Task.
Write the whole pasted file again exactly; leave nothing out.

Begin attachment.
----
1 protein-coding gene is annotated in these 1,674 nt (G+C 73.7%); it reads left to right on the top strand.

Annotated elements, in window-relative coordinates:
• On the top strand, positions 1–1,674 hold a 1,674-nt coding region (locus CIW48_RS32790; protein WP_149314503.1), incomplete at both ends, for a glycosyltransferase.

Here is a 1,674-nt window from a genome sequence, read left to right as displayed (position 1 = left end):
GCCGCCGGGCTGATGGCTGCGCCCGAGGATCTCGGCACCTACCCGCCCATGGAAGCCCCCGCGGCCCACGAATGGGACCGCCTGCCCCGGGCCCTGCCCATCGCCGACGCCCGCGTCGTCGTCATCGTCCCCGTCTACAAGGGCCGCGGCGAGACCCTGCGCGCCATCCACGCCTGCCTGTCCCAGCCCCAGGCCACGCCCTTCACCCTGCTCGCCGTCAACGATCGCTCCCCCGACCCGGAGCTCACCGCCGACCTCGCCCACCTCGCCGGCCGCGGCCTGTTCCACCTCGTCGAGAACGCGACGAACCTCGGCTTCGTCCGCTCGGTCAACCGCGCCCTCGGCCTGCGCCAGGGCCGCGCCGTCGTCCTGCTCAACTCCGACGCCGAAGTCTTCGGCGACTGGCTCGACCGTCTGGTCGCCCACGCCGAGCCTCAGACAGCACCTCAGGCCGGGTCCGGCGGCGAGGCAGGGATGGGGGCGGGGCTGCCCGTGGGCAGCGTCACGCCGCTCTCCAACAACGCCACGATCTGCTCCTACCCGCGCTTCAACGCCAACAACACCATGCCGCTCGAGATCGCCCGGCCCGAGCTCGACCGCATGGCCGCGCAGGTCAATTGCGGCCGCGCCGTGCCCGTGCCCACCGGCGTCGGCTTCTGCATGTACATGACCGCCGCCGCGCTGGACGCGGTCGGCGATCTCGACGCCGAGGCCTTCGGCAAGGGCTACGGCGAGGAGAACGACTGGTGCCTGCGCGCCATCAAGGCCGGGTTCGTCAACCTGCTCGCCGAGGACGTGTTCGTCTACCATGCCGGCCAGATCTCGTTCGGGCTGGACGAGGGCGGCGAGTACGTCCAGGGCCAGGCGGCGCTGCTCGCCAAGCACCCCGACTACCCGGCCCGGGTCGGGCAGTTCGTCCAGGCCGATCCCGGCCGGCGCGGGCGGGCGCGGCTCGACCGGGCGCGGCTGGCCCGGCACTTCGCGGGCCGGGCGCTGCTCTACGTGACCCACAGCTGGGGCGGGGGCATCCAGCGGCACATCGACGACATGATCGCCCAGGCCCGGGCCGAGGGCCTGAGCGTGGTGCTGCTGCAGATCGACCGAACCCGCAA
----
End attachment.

1 protein-coding gene is annotated in these 1,674 nt (G+C 73.7%); it reads left to right on the top strand.

Annotated elements, in window-relative coordinates:
• On the top strand, positions 1–1,674 hold a 1,674-nt coding region (locus CIW48_RS32790; protein WP_149314503.1), incomplete at both ends, for a glycosyltransferase.

Here is a 1,674-nt window from a genome sequence, read left to right as displayed (position 1 = left end):
GCCGCCGGGCTGATGGCTGCGCCCGAGGATCTCGGCACCTACCCGCCCATGGAAGCCCCCGCGGCCCACGAATGGGACCGCCTGCCCCGGGCCCTGCCCATCGCCGACGCCCGCGTCGTCGTCATCGTCCCCGTCTACAAGGGCCGCGGCGAGACCCTGCGCGCCATCCACGCCTGCCTGTCCCAGCCCCAGGCCACGCCCTTCACCCTGCTCGCCGTCAACGATCGCTCCCCCGACCCGGAGCTCACCGCCGACCTCGCCCACCTCGCCGGCCGCGGCCTGTTCCACCTCGTCGAGAACGCGACGAACCTCGGCTTCGTCCGCTCGGTCAACCGCGCCCTCGGCCTGCGCCAGGGCCGCGCCGTCGTCCTGCTCAACTCCGACGCCGAAGTCTTCGGCGACTGGCTCGACCGTCTGGTCGCCCACGCCGAGCCTCAGACAGCACCTCAGGCCGGGTCCGGCGGCGAGGCAGGGATGGGGGCGGGGCTGCCCGTGGGCAGCGTCACGCCGCTCTCCAACAACGCCACGATCTGCTCCTACCCGCGCTTCAACGCCAACAACACCATGCCGCTCGAGATCGCCCGGCCCGAGCTCGACCGCATGGCCGCGCAGGTCAATTGCGGCCGCGCCGTGCCCGTGCCCACCGGCGTCGGCTTCTGCATGTACATGACCGCCGCCGCGCTGGACGCGGTCGGCGATCTCGACGCCGAGGCCTTCGGCAAGGGCTACGGCGAGGAGAACGACTGGTGCCTGCGCGCCATCAAGGCCGGGTTCGTCAACCTGCTCGCCGAGGACGTGTTCGTCTACCATGCCGGCCAGATCTCGTTCGGGCTGGACGAGGGCGGCGAGTACGTCCAGGGCCAGGCGGCGCTGCTCGCCAAGCACCCCGACTACCCGGCCCGGGTCGGGCAGTTCGTCCAGGCCGATCCCGGCCGGCGCGGGCGGGCGCGGCTCGACCGGGCGCGGCTGGCCCGGCACTTCGCGGGCCGGGCGCTGCTCTACGTGACCCACAGCTGGGGCGGGGGCATCCAGCGGCACATCGACGACATGATCGCCCAGGCCCGGGCCGAGGGCCTGAGCGTGGTGCTGCTGCAGATCGACCGAACCCGCAA